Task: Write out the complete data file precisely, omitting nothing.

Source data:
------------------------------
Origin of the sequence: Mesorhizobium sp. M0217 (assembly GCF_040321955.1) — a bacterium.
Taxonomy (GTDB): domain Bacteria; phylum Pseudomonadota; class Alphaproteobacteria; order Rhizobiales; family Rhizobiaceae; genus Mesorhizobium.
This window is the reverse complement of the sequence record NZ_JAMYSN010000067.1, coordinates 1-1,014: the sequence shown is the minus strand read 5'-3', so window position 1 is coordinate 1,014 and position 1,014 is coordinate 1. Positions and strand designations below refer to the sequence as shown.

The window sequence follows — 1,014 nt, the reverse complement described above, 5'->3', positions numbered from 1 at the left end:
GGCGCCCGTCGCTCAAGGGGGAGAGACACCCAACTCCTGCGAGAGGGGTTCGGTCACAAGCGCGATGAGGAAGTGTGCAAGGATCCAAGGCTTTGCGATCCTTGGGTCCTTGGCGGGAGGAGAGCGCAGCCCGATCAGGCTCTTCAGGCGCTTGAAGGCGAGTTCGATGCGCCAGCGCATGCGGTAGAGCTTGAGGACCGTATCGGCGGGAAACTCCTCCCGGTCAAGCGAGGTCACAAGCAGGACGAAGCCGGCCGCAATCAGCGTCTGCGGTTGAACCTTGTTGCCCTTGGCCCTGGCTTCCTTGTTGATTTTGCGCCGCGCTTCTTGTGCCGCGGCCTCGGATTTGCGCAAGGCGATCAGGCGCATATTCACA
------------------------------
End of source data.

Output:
Origin of the sequence: Mesorhizobium sp. M0217 (assembly GCF_040321955.1) — a bacterium.
Taxonomy (GTDB): domain Bacteria; phylum Pseudomonadota; class Alphaproteobacteria; order Rhizobiales; family Rhizobiaceae; genus Mesorhizobium.
This window is the reverse complement of the sequence record NZ_JAMYSN010000067.1, coordinates 1-1,014: the sequence shown is the minus strand read 5'-3', so window position 1 is coordinate 1,014 and position 1,014 is coordinate 1. Positions and strand designations below refer to the sequence as shown.

The window sequence follows — 1,014 nt, the reverse complement described above, 5'->3', positions numbered from 1 at the left end:
GGCGCCCGTCGCTCAAGGGGGAGAGACACCCAACTCCTGCGAGAGGGGTTCGGTCACAAGCGCGATGAGGAAGTGTGCAAGGATCCAAGGCTTTGCGATCCTTGGGTCCTTGGCGGGAGGAGAGCGCAGCCCGATCAGGCTCTTCAGGCGCTTGAAGGCGAGTTCGATGCGCCAGCGCATGCGGTAGAGCTTGAGGACCGTATCGGCGGGAAACTCCTCCCGGTCAAGCGAGGTCACAAGCAGGACGAAGCCGGCCGCAATCAGCGTCTGCGGTTGAACCTTGTTGCCCTTGGCCCTGGCTTCCTTGTTGATTTTGCGCCGCGCTTCTTGTGCCGCGGCCTCGGATTTGCGCAAGGCGATCAGGCGCATATTCACA